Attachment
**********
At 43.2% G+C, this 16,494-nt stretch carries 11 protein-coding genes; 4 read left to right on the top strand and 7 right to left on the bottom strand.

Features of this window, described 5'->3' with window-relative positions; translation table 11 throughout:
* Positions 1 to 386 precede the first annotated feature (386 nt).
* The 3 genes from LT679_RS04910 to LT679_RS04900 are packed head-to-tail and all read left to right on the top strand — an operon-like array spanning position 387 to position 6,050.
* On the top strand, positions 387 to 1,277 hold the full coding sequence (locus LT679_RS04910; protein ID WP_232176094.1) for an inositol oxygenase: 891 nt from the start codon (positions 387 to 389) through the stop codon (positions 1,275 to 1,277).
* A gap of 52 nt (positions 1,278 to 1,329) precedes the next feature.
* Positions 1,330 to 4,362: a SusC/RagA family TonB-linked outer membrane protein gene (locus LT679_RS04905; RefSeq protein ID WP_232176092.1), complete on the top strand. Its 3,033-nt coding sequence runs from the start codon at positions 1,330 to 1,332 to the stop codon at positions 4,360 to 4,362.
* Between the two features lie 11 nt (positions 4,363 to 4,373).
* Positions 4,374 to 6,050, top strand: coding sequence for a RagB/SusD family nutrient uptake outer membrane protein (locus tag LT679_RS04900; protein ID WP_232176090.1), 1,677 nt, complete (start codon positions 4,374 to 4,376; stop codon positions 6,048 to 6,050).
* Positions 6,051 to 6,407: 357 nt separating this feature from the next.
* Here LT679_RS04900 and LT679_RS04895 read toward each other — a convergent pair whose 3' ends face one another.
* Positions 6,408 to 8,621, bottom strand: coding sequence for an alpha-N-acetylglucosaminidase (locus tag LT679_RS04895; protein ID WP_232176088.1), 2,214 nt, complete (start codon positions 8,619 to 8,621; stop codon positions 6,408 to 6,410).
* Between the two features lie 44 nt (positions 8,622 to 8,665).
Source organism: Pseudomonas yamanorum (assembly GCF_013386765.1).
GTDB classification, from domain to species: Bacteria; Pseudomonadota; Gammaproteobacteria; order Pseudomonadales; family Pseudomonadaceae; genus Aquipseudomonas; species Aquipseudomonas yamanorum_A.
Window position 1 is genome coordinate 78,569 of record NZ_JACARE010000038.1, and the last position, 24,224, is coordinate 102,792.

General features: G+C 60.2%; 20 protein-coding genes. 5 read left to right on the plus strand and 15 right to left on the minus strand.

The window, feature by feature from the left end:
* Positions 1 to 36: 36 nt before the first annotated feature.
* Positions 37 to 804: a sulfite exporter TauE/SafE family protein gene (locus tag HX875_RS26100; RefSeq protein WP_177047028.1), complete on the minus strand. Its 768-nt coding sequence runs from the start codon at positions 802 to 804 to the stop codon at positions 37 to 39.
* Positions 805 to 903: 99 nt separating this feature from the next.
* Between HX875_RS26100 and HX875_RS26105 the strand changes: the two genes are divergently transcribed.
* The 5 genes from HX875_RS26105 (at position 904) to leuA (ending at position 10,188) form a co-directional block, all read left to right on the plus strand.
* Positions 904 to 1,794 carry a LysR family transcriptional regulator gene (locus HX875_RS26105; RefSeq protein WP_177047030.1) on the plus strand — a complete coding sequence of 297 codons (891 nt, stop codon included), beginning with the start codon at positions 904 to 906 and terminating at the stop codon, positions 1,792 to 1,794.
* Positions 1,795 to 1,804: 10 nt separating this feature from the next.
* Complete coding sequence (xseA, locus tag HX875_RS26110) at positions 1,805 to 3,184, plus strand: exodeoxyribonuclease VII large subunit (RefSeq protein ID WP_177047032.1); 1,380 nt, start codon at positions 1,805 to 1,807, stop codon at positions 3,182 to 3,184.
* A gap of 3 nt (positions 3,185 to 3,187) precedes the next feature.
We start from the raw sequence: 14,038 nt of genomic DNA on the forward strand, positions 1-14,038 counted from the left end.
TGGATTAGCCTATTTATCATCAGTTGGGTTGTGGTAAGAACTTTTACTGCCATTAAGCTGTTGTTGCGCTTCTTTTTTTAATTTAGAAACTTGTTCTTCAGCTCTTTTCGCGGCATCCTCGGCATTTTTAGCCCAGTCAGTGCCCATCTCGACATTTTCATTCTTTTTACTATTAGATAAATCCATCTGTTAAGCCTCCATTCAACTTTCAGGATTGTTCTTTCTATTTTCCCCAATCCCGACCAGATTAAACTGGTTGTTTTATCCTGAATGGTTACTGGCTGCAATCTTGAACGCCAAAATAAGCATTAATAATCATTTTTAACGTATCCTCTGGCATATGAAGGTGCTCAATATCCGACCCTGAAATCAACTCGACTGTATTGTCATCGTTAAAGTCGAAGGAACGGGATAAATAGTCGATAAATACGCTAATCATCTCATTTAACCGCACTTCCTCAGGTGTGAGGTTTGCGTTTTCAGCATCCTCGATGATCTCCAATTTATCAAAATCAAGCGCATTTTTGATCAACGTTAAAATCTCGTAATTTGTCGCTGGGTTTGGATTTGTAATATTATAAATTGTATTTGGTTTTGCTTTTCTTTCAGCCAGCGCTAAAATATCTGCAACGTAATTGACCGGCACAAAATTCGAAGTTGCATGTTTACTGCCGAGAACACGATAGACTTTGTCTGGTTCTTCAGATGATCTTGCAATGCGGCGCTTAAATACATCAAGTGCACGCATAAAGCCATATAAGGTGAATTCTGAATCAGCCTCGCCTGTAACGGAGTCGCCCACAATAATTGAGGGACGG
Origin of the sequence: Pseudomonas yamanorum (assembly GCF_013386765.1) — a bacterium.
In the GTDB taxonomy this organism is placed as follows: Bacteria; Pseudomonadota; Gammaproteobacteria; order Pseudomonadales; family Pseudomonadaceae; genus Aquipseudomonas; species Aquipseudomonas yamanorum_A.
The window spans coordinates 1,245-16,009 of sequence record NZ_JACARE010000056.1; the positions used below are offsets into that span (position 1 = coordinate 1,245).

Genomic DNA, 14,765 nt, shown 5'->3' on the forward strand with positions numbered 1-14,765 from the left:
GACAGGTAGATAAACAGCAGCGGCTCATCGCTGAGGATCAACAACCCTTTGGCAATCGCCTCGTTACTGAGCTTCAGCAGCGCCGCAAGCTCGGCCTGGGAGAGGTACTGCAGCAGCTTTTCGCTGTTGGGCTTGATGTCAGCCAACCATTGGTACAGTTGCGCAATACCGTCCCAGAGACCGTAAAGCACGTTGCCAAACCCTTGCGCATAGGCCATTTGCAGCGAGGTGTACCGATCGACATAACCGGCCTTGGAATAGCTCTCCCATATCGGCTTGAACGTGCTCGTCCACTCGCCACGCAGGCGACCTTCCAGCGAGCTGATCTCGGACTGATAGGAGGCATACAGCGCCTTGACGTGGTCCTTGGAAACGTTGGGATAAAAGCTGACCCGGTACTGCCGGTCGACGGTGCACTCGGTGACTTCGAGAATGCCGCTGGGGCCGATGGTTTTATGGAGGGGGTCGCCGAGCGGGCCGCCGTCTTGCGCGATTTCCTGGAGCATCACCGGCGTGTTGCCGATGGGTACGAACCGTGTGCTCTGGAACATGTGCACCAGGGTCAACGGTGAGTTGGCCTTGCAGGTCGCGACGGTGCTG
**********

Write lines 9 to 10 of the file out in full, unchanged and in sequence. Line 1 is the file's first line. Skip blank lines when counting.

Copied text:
* Positions 4,374 to 6,050, top strand: coding sequence for a RagB/SusD family nutrient uptake outer membrane protein (locus tag LT679_RS04900; protein ID WP_232176090.1), 1,677 nt, complete (start codon positions 4,374 to 4,376; stop codon positions 6,048 to 6,050).
* Positions 6,051 to 6,407: 357 nt separating this feature from the next.